Phylogenetic position of a whale-fall lancelet (Cephalochordata) inferred from whole mitochondrial genome sequences
1 Department of Marine Bioscience, Ocean Research Institute, the University of Tokyo, 1-15-1 Minamidai, Nakano, Tokyo 164-8639, Japan
2 Yokohama R&D Center, HITEC Co., Ltd., 2-20-5 Minamisaiwai, Nishi, Yokohama, Kanagawa 220-0005, Japan
3 Graduate School of Agricultural and Life Sciences, the University of Tokyo, 1-1-1 Yayoi, Bunkyo, Tokyo 113-8657, Japan
4 Extremobiosphere Research Center, Japan Agency for Marine-Earth Science and Technology (JAMSTEC), 2-15 Natsushima-cho, Yokosuka, Kanagawa 237-0061, Japan
5 The Nagoya University Museum, Nagoya University, Chikusa Aichi 464-8601, Japan
BMC Evolutionary Biology 2007, 7:127 doi:10.1186/1471-2148-7-127Published: 31 July 2007
The lancelet Asymmetron inferum (subphylum Cephalochordata) was recently discovered on the ocean floor off the southwest coast of Japan at a depth of 229 m, in an anaerobic and sulfide-rich environment caused by decomposing bodies of the sperm whale Physeter macrocephalus. This deep sulfide-rich habitat of A. inferum is unique among the lancelets. The distinguishing adaptation of this species to such an extraordinary habitat can be considered in a phylogenetic framework. As the first step of reconstruction of the evolutionary processes in this species, we investigated its phylogenetic position based on 11 whole mitochondrial genome sequences including the newly determined ones of the whale-fall lancelet A. inferum and two coral-reef congeners.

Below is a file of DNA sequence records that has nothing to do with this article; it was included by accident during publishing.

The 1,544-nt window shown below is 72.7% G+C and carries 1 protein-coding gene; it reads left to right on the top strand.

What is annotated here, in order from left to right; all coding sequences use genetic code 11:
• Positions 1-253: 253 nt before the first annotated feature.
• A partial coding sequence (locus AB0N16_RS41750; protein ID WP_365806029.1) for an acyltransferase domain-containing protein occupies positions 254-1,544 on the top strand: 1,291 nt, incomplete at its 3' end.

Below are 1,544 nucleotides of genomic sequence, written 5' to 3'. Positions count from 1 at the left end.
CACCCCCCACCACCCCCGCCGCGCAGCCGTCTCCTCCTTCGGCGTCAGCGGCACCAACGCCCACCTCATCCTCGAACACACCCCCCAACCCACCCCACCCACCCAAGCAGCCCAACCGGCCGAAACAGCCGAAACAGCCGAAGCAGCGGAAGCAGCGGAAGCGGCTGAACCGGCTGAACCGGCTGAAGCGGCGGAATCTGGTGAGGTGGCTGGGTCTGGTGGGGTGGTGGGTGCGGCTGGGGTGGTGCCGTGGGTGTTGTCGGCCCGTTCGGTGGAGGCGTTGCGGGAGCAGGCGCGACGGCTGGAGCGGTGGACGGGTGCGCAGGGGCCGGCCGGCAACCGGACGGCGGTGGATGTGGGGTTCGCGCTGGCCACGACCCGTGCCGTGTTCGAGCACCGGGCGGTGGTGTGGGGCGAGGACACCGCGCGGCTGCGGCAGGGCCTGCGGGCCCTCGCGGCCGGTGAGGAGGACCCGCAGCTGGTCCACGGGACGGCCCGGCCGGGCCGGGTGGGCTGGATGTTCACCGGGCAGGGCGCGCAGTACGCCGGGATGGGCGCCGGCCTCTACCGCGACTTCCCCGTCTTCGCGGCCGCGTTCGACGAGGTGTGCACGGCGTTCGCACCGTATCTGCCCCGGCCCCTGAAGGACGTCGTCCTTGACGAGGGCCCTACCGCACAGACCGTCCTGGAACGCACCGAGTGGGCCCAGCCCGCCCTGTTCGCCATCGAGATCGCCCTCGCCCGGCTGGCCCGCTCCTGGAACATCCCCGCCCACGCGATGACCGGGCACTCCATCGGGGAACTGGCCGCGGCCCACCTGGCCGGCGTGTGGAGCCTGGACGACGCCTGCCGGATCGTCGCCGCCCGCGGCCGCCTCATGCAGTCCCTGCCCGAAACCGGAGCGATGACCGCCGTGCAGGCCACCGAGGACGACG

Our phylogenetic analyses showed that extant lancelets are clustered into two major clades, the Asymmetron clade and the Epigonichthys + Branchiostoma clade. A. inferum was in the former and placed in the sister group to A. lucayanum complex. The divergence time between A. inferum and A. lucayanum complex was estimated to be 115 Mya using the penalized likelihood (PL) method or 97 Mya using the nonparametric rate smoothing (NPRS) method (the middle Cretaceous). These are far older than the first appearance of large whales (the middle Eocene, 40 Mya). We also discovered that A. inferum mitogenome (mitochondrial genome) has been subjected to large-scale gene rearrangements, one feature of rearrangements being unique among the lancelets and two features shared with A. lucayanum complex.
Our study supports the monophyly of genus Asymmetron assumed on the basis of the morphological characters. Furthermore, the features of the A. inferum mitogenome expand our knowledge of variation within cephalochordate mitogenomes, adding a new case of transposition and inversion of the trnQ gene. Our divergence time estimation suggests that A. inferum remained a member of the Mesozoic and the early Cenozoic large vertebrate-fall communities before shifting to become a whale-fall specialist.